I can state categorically and without fear of contradiction that there are a lot of branded SEO companies who are selling link development as part of their SEO package to corporate clients – and then engage in link development work that is sloppy, clumsy, inadequate – or outright dangerous.
Engaging the social web via is another speciality where there are those who specialise and those who don’t. Having a Digg account and submitting something once to Digg does not a social media marketer make you, or your company.
Finding reputable SEO’s
There are a lot of good SEO’s out there who are little known, not least because they are more interested in work than public recognition.
While they may not appear readily in blog posts, a simple way to look for them is to ask for recommendations from other companies.
That way you can get a clear idea of what exact service was performed, what the fruits of the service were, and what sort of return on investment was gained.
Of course, there are a number of SEO figures in the public eye, but be careful to look in the right public places.
SEO’s who have a speaking record at industry events such as Search Engine Strategies, WebMasterWorld, and SMX usually carry the respect of the SEO industry itself, and generally regarded as experts, if not, leading figures.
Such methods are a good way to find quality through third-party validation.
Social media – not the place to find services
Social media sites, blogs, and forums, can see a lot of active chatter on SEO topics, but the warning is that some of the people leading these discussions only have limited SEO experience in working on their own website(s), and have never worked in the commercial deep end.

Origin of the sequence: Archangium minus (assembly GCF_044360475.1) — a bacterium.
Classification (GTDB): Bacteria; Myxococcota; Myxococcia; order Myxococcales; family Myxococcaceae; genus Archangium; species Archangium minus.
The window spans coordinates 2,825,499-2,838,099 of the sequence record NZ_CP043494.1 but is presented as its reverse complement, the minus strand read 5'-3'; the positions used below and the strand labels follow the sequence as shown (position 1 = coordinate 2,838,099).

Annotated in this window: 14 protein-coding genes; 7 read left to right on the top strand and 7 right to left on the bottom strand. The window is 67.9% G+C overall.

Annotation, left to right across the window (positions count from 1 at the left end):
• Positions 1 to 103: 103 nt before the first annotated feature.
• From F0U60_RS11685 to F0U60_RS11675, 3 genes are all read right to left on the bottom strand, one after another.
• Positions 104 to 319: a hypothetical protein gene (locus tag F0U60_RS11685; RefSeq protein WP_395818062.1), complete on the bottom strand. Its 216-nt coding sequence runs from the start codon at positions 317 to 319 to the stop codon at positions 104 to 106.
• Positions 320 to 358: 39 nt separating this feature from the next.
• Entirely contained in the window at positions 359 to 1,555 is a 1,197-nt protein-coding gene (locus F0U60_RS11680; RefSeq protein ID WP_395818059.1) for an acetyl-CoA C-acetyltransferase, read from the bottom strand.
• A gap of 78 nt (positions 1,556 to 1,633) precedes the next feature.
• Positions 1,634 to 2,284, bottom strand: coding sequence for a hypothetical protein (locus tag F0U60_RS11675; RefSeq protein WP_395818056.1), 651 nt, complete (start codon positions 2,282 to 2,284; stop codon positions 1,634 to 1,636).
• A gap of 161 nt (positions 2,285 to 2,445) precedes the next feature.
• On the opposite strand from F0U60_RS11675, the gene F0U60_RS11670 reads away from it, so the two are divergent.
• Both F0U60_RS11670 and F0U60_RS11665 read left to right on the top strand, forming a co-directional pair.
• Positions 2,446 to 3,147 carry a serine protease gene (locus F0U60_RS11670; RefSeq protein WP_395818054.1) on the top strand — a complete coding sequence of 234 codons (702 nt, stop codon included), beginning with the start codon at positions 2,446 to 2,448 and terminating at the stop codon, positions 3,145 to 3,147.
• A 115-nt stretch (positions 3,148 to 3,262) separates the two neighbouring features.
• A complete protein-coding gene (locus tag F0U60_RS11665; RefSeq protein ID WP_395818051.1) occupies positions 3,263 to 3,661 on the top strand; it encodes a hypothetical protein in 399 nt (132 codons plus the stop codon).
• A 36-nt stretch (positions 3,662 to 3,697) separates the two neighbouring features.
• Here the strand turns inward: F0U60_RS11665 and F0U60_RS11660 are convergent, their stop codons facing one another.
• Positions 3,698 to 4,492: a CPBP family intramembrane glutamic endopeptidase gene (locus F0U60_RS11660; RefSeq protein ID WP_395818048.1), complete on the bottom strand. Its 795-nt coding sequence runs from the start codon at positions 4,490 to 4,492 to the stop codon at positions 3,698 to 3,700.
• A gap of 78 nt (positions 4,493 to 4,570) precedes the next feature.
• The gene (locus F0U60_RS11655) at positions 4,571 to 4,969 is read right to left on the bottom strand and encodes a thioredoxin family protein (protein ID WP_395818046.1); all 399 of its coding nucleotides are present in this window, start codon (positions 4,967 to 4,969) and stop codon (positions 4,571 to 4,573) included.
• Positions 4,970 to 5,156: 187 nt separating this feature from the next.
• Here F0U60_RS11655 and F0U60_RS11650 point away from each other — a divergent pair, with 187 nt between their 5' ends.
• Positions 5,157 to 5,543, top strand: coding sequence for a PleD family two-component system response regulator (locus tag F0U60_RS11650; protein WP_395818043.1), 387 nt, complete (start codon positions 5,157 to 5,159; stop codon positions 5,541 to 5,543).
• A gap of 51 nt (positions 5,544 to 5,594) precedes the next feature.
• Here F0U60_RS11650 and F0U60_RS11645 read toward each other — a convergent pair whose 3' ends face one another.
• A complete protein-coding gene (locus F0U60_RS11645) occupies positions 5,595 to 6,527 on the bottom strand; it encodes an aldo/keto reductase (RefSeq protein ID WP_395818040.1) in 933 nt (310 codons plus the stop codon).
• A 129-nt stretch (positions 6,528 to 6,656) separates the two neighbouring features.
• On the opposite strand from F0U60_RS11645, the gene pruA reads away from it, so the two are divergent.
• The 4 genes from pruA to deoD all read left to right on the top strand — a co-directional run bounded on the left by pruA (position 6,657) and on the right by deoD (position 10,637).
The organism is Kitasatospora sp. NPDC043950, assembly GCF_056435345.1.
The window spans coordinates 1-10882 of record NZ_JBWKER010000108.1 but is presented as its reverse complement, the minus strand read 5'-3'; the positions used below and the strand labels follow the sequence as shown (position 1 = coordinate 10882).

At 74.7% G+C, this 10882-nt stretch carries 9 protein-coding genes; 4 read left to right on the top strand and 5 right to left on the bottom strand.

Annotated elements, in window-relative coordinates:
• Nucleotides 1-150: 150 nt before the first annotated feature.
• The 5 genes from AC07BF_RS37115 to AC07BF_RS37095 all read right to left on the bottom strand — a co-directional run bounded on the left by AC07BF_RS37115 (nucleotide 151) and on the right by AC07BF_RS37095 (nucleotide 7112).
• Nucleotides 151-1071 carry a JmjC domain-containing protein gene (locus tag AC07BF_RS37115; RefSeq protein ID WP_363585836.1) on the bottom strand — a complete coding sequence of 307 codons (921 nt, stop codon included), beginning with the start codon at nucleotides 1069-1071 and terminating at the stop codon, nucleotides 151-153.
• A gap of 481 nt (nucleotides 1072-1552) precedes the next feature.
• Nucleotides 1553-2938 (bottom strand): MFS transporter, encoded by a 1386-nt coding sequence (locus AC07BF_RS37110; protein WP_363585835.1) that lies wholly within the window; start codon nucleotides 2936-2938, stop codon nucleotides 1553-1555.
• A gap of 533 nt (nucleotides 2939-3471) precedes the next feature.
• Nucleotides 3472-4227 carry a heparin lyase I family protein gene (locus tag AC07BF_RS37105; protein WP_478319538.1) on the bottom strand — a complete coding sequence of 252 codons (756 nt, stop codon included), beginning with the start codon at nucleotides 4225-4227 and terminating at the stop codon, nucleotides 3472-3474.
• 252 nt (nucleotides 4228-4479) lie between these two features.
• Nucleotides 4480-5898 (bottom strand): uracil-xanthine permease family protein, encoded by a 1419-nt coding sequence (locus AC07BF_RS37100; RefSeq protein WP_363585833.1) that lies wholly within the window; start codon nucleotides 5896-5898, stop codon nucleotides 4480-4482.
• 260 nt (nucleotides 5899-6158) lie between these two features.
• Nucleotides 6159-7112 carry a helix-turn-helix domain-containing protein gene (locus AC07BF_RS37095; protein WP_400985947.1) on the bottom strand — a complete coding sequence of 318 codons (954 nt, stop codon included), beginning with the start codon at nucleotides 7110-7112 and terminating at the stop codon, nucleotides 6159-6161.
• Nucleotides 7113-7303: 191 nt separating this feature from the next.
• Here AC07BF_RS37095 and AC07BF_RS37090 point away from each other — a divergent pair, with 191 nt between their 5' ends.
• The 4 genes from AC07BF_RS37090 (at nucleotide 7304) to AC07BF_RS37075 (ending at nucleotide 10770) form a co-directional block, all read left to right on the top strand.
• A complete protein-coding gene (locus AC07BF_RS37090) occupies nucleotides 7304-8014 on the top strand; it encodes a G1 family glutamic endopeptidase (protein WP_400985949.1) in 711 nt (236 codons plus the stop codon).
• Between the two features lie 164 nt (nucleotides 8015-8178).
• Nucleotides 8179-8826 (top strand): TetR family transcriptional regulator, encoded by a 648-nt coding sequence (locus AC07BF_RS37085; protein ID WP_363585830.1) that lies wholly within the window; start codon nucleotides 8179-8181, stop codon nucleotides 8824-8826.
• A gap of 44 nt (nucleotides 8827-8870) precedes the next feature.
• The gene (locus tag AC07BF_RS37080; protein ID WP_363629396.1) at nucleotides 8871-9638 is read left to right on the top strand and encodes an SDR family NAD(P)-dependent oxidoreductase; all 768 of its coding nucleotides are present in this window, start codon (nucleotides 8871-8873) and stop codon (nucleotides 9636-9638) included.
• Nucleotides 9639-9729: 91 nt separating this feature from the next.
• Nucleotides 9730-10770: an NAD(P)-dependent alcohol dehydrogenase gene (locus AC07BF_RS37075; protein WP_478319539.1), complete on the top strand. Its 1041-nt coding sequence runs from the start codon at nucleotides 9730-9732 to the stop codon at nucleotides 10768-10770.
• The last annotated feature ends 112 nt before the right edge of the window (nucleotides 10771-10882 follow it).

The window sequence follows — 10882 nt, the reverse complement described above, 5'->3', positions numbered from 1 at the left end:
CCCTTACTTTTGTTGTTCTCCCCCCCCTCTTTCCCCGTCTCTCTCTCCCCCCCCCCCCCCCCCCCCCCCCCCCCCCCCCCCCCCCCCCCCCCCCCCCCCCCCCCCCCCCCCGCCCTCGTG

Accomplished SEO’s rarely have time to blog or post in communities – they are usually too busy and there are better things to do with their time.
However, some do make a point of keeping a public presence, not least because their business model demands attention on their position within the industry.
The warning is, accomplished SEO’s don’t necessarily carry the respect of any online community, but do carry the respect of their clients, and sometimes even have industry recognition as well.
The threat of losing clients to SEO vultures
SEO as an industry already suffers an image problem – to many, at best SEO is about “spamming”, and at worse, outright fraud.
However, while competent SEO’s continue to deliver expert services, they remain under threat from client demands for bigger, better – and cheaper.
This is even more the case where clients have engaged in successful SEO services – and are lulled into a false sense of security that they can then either get the same SEO services cheaper elsewhere, or else even do it themselves.
I’ve been pretty shocked to receive a couple of communications from clients this year raising these very issues, so I’ve had to spend valuable time in communications re-assuring them of the quality of work, pointing to indicators we use to measure success – and pointing out the difference between “competent SEO” and “cheap SEO”.
While I can only advise people outside of the SEO industry to shop on quality, rather than price, my own experience suggests that within the SEO industry itself, client communications and reinforcement of relationships is becoming an increasingly accentuated part of the job.
I already thought I was good at that – now I need to become better.